As a writer, I love books.
As a reader, I love books.
As an advocate of the human race and its ability to create, inspire, assess, explore, explain, motivate, amaze and entertain through the written word, I love books.
Even as an environmentalist, endeavouring to use as little paper as possible and recycling everything all the way down to bus tickets, I still bloody love books.
Put simply, and to misquote Sir Mix-a-Lot, I like big books and I can not lie.
And that, ladies and gents, is why Paperback Book Day on Thursday 30th July is such an awesome celebration. Below are five books I’ve read in the last couple of months that I thought were excellent and heartily recommend you seek out. I’d also love to hear about any good ones you’ve read lately (you can comment below, but I’m much more likely to respond if you tweet me). If you haven’t read anything for a while or consider yourself “not much of a reader”, I suggest picking up something lighthearted and fun; you might be pleasantly surprised.
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THE BEES (2014) by Laline Paull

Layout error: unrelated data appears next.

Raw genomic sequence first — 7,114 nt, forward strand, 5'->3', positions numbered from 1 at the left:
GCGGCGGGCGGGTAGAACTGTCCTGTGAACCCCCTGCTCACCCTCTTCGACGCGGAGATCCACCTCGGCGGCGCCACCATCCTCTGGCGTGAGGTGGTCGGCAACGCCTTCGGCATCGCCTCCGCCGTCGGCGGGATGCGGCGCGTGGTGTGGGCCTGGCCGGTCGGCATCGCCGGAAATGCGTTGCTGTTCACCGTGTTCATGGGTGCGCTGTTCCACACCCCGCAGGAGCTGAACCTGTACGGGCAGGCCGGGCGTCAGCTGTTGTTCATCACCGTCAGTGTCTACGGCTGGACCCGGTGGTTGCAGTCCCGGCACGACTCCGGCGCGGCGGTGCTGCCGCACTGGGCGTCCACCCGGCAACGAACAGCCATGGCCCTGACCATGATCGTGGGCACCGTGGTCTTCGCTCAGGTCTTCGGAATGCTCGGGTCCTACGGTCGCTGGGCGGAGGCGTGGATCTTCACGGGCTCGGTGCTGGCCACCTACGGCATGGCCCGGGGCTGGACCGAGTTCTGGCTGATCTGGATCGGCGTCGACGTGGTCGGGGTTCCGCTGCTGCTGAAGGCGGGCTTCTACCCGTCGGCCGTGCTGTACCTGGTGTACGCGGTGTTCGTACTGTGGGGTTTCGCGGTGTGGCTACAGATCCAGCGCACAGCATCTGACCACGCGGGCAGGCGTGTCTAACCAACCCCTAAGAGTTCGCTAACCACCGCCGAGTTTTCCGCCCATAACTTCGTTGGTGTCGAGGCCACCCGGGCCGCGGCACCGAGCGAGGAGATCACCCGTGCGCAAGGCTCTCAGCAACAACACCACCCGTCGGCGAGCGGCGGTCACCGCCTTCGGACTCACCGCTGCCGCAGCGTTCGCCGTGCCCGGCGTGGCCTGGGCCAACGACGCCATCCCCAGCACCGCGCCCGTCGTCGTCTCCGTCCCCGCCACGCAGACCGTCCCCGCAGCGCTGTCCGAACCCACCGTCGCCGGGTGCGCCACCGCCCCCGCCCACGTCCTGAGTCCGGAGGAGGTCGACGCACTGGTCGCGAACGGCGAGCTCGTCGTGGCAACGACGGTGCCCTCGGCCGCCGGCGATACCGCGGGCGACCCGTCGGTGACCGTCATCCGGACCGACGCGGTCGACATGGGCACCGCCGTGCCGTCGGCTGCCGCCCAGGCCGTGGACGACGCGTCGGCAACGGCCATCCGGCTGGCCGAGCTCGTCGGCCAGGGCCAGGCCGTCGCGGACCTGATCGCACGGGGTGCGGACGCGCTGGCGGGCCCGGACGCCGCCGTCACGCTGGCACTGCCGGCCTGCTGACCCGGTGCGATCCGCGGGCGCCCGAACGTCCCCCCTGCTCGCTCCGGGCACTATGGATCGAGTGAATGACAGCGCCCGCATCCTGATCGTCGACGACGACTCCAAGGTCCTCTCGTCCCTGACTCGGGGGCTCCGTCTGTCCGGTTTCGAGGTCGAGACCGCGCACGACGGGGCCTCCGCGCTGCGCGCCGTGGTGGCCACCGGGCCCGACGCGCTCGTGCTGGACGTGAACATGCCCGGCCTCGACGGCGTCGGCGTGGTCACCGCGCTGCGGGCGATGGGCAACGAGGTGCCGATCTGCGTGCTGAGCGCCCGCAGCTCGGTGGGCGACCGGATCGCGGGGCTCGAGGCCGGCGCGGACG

This novel follows the short yet frenetic life of Flora 717, a sanitation bee almost destroyed at birth due to physical abnormality, yet who goes on to accomplish things previously undreamt of by her lowly kin.
THE PIG THAT WANTS TO BE EATEN (2005) by Julian Baggini
A decade old yet as fresh and timeless as the ponderings of Plato, Confucius and yes, even Douglas Adams. This collection of 100 thought experiments will have you scratching your head, reassessing your conceptions, and looking at the world in an entirely new way.
THE ACCIDENTAL TIME MACHINE (2007) by Joe Haldeman
This is a great piece of sci-fi. As the title suggests, a time machine is accidentally created, which takes its owner to increasingly fascinating and frightening societies and landscapes with little hope of ever returning to his rightful place in space-time.
STATION ELEVEN (2014) by Emily St. John Mandell
Another piece of sci-fi, this time a post-apocalyptic tale brimming with relatable characters, believable scenarios and comforting acts of humanity. After a deadly strain of flu wipes out the majority of mankind, the reader discovers how victims and survivors were connected by one man who was already past his prime before the end arrived.
LOOK WHO’S BACK (2012) by Timur Vermes
This is the one I’m reading at the moment and it’s unputdownable (I love that word). Hitler wakes up in 2011 to find he’s somehow travelled 70 years into the future, where the Wehrmacht, the SS and his trusty Bormann are nowhere to be found, but in their place is a German population that finds this new impersonator hilarious and will gladly watch his TV show.